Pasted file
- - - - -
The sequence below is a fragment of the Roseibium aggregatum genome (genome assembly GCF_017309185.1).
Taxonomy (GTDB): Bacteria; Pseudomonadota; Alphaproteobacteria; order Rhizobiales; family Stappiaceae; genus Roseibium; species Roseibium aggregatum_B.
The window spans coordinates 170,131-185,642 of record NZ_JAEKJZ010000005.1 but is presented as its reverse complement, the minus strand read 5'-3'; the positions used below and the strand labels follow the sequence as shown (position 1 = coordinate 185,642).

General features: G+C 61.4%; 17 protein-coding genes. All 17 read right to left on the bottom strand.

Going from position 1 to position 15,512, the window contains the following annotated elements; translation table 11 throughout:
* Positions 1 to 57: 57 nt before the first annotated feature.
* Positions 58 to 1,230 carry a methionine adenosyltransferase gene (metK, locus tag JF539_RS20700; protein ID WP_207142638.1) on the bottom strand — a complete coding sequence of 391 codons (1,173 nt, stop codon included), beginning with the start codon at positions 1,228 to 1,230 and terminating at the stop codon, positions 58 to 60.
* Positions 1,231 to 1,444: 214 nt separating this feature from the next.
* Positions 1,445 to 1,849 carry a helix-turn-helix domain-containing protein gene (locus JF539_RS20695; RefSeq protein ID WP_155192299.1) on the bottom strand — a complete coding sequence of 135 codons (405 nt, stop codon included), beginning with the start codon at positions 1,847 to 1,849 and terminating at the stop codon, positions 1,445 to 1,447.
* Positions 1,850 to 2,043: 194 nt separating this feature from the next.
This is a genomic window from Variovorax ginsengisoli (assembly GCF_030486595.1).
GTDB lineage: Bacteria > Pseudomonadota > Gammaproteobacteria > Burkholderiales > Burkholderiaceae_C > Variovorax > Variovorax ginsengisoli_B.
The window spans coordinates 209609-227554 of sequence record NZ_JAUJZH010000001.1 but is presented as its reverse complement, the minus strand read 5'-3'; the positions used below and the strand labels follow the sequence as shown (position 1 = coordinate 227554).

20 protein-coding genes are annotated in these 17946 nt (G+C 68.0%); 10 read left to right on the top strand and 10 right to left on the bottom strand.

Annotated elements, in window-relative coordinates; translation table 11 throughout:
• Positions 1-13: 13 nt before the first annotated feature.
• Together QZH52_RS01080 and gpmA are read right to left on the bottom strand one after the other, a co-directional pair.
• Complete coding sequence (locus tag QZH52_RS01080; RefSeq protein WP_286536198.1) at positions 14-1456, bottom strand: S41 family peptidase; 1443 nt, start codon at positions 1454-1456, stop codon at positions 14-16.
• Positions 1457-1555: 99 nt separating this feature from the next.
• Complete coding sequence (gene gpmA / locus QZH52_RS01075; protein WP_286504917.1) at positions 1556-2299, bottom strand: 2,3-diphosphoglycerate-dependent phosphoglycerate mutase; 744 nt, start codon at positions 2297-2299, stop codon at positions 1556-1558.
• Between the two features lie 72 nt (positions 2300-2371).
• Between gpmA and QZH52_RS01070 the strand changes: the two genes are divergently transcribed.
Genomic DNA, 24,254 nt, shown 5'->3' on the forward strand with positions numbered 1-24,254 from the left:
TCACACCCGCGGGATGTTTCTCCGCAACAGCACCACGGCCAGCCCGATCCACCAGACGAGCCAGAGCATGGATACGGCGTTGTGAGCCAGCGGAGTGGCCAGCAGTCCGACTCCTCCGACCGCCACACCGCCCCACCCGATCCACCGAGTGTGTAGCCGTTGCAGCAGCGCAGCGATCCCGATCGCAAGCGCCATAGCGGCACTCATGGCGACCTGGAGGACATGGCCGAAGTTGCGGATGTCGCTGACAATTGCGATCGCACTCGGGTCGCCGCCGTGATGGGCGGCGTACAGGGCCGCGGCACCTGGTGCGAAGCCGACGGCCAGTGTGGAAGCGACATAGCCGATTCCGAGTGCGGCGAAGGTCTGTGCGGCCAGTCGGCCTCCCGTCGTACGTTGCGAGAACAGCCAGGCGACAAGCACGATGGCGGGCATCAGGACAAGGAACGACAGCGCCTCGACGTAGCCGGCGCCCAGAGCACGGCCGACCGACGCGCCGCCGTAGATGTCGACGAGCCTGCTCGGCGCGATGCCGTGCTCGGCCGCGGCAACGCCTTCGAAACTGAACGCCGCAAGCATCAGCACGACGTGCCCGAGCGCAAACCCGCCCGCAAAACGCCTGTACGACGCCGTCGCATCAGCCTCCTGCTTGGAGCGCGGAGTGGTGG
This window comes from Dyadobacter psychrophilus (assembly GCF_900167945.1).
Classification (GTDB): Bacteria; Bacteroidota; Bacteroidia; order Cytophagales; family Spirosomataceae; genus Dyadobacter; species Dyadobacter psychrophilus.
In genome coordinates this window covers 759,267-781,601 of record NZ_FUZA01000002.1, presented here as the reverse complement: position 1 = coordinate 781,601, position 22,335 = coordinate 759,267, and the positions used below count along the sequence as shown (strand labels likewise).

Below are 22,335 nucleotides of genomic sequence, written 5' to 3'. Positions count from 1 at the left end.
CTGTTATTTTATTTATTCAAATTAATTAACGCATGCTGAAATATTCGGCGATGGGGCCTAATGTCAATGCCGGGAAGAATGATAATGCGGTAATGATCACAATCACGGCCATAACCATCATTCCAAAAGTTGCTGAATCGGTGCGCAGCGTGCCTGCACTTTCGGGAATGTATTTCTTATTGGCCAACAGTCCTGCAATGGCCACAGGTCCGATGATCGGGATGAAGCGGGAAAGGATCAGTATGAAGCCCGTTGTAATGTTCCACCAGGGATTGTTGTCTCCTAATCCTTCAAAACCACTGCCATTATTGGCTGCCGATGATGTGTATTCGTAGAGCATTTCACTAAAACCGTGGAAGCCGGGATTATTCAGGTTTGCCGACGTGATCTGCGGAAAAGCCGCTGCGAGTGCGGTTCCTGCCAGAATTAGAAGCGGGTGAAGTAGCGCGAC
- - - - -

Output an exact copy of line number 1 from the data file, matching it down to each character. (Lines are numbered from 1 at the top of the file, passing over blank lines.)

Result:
The sequence below is a fragment of the Roseibium aggregatum genome (genome assembly GCF_017309185.1).